A 2009 study published in the Journal of Trichology examined the cause and development of fungal infections in hair due to microbial agents such as dermatophytes and those that cause piedra. The study initially states the rising importance of diseases of the hair caused by fungi (trichomycoses) due, in part, to the cosmetic impact of hair loss (11). Therefore, antimicrobial agents would be useful in protecting hair from these harmful microorganisms.

 

The study examining eugenol clove essential oil benefits concluded that “[…] clove essential oil can be considered as a potential antimicrobial agent” (7). This potential for disease resistance has been observed in other studies as well (1, 8, 10).

 

 

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Frequently Asked Questions about Using Eugenol for Hair Health

What is eugenol used for?

Eugenol has been used for its spicy aroma in perfumes, and for its antiseptic and anti-inflammatory qualities by some dentists. Recent research conducted on the microbial, antifungal, androgen receptor antagonist properties of essential oils have piqued further interest in the use of eugenol for hair strength.

What eugenol properties are beneficial for hair health?

Researchers note the extraordinary concentration of antioxidants in Eugenol. Researchers have also noted antioxidants ability to neutralize free radicals which have been linked to hair health (2, 3, 4). Antioxidants help hair follicles by protecting them from these volatile molecules that would otherwise speed up the aging process.

Additionally, studies have shown eugenol to manifest antimicrobial and antifungal properties, especially against organisms that are known to have damaging effects on hair (1, 8, 10). Antimicrobial activity reduces the risk of follicle-damaging inflammation.

Will clove oil for bald spots work if it has eugenol?

Applying clove oil on the scalp, high concentration of eugenol or not, is not a guaranteed method of reversing hair loss. Although studies have shown that eugenol suppressant activity towards androgen receptor uptake of DHT (The cause of androgenetic baldness) these studies are not very conclusive (9, 13).

References – Eugenol for Hair Strength

  1. Bahuguna, S., and R. K. S. Kushwaha. “Influence of different oils on penetration of human hair by fungi.” International journal of cosmetic science 15.1 (1993): 1-5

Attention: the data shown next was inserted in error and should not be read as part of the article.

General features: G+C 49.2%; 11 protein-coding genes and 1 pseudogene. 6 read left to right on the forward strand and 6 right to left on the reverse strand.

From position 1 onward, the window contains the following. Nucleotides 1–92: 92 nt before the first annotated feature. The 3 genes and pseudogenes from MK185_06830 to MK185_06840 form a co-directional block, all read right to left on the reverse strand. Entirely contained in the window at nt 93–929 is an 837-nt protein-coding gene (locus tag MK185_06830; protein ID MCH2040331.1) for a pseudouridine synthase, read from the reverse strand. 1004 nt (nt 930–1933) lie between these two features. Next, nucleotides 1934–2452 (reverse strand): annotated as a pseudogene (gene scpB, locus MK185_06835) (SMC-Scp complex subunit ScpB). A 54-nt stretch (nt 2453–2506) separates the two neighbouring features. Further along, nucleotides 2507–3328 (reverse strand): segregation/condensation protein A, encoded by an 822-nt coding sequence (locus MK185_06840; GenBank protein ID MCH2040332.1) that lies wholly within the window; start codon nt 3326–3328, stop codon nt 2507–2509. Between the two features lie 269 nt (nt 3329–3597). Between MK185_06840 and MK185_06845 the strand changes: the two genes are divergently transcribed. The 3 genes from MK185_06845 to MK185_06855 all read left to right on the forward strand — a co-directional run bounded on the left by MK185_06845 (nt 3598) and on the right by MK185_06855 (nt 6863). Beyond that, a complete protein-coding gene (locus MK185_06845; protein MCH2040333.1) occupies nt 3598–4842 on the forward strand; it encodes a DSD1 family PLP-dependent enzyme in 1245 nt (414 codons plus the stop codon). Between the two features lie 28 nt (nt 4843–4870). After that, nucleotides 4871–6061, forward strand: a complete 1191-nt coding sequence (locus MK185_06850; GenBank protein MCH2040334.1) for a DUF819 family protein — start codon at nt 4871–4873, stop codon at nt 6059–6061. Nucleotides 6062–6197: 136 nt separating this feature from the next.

2. Cortés-Rojas, Diego Francisco, Claudia Regina Fernandes de Souza, and Wanderley Pereira Oliveira. “Clove (Syzygium aromaticum): a precious spice.” Asian Pacific journal of tropical biomedicine 4.2 (2014): 90-96.
  3. d’Avila Farias, Marília, et al. “Eugenol derivatives as potential anti‐oxidants: is phenolic hydroxyl necessary to obtain an effect?.” Journal of Pharmacy and Pharmacology 66.5 (2014): 733-746.
  4. Fernández, Estibalitz, et al. “Efficacy of antioxidants in human hair.” Journal of Photochemistry and Photobiology B: Biology117 (2012): 146-156.
  5. Gülçin, İlhami. “Antioxidant activity of eugenol: A structure-activity relationship study.” Journal of medicinal food 14.9 (2011): 975-985.
  6. Herrling, Thomas, Katinka Jung, and Jürgen Fuchs. “The role of melanin as protector against free radicals in skin and its role as free radical indicator in hair.” Spectrochimica Acta Part A: Molecular and Biomolecular Spectroscopy 69.5 (2008): 1429-1435.
  7. Nuñez, L., and M. D’Aquino. “Microbicide activity of clove essential oil (Eugenia caryophyllata).” Brazilian journal of microbiology 43.4 (2012): 1255-1260.
  8. Lee, Sook-Jin, et al. “Antifungal effect of eugenol and nerolidol against Microsporum gypseum in a guinea pig model.” Biological and Pharmaceutical Bulletin 30.1 (2007): 184-188.
  9. Ogawa, Yoshihisa, et al. “Effect of essential oils, such as raspberry ketone and its derivatives, on antiandrogenic activity based on in vitro reporter gene assay.” Bioorganic & medicinal chemistry letters 20.7 (2010): 2111-2114.
  10. Saxena, Seema, Veena Uniyal, and R. P. Bhatt. “Inhibitory effect of essential oils against Trichosporon ovoides causing Piedra Hair Infection.” Brazilian Journal of Microbiology 43.4 (2012): 1347-1354.
  11. Sentamilselvi, G, C Janaki, and Sundaram Murugusundram. “Trichomycoses.” International Journal of Trichology 1.2 (2009): 100–107. PMC. Web. 24 Jan. 2018.
  12. Sinclair, Rodney D. “Male androgenetic alopecia.” Journal of Men’s Health and Gender 1.4 (2004): 319-327.
  13. Uchiumi, Y., S. Yamamoto, and K. Mizutani. “Activity of herbal extracts on the control of sebum secretion.” FRAGRANCE JOURNAL 32.3 (2004): 53-57.

Further Reading

Read about the use of Vitamin B6 in hair loss research.

Learn more about the Amla fruit’s connect to hair growth.